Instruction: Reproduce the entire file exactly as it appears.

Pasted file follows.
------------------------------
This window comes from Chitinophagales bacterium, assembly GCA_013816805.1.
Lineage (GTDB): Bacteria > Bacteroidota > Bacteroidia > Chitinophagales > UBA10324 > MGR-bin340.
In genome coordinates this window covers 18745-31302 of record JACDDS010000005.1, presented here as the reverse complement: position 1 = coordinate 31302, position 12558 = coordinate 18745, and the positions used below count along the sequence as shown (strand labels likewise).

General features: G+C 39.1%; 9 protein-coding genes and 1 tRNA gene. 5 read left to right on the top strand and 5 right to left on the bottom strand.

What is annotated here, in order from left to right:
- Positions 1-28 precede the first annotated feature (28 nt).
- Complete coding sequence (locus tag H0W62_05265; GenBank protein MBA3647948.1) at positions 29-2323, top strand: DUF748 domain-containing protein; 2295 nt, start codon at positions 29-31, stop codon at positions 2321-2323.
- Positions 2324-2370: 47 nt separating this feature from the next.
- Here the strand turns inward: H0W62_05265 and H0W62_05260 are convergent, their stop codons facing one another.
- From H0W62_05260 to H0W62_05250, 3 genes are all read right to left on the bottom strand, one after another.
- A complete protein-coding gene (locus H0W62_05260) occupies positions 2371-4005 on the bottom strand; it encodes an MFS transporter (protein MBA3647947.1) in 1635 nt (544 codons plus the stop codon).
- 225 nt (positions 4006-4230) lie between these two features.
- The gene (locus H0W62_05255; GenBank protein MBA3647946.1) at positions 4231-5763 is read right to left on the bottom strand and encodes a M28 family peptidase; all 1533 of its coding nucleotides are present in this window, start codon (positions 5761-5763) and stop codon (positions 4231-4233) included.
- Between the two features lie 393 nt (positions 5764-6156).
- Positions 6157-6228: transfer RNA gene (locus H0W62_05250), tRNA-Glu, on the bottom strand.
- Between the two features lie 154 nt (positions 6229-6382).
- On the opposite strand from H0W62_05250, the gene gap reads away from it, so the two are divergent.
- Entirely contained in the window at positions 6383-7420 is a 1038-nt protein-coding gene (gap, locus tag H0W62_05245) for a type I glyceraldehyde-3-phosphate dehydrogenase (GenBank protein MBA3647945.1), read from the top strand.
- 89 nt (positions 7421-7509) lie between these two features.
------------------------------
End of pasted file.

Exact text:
This window comes from Chitinophagales bacterium, assembly GCA_013816805.1.
Lineage (GTDB): Bacteria > Bacteroidota > Bacteroidia > Chitinophagales > UBA10324 > MGR-bin340.
In genome coordinates this window covers 18745-31302 of record JACDDS010000005.1, presented here as the reverse complement: position 1 = coordinate 31302, position 12558 = coordinate 18745, and the positions used below count along the sequence as shown (strand labels likewise).

General features: G+C 39.1%; 9 protein-coding genes and 1 tRNA gene. 5 read left to right on the top strand and 5 right to left on the bottom strand.

What is annotated here, in order from left to right:
- Positions 1-28 precede the first annotated feature (28 nt).
- Complete coding sequence (locus tag H0W62_05265; GenBank protein MBA3647948.1) at positions 29-2323, top strand: DUF748 domain-containing protein; 2295 nt, start codon at positions 29-31, stop codon at positions 2321-2323.
- Positions 2324-2370: 47 nt separating this feature from the next.
- Here the strand turns inward: H0W62_05265 and H0W62_05260 are convergent, their stop codons facing one another.
- From H0W62_05260 to H0W62_05250, 3 genes are all read right to left on the bottom strand, one after another.
- A complete protein-coding gene (locus H0W62_05260) occupies positions 2371-4005 on the bottom strand; it encodes an MFS transporter (protein MBA3647947.1) in 1635 nt (544 codons plus the stop codon).
- 225 nt (positions 4006-4230) lie between these two features.
- The gene (locus H0W62_05255; GenBank protein MBA3647946.1) at positions 4231-5763 is read right to left on the bottom strand and encodes a M28 family peptidase; all 1533 of its coding nucleotides are present in this window, start codon (positions 5761-5763) and stop codon (positions 4231-4233) included.
- Between the two features lie 393 nt (positions 5764-6156).
- Positions 6157-6228: transfer RNA gene (locus H0W62_05250), tRNA-Glu, on the bottom strand.
- Between the two features lie 154 nt (positions 6229-6382).
- On the opposite strand from H0W62_05250, the gene gap reads away from it, so the two are divergent.
- Entirely contained in the window at positions 6383-7420 is a 1038-nt protein-coding gene (gap, locus tag H0W62_05245) for a type I glyceraldehyde-3-phosphate dehydrogenase (GenBank protein MBA3647945.1), read from the top strand.
- 89 nt (positions 7421-7509) lie between these two features.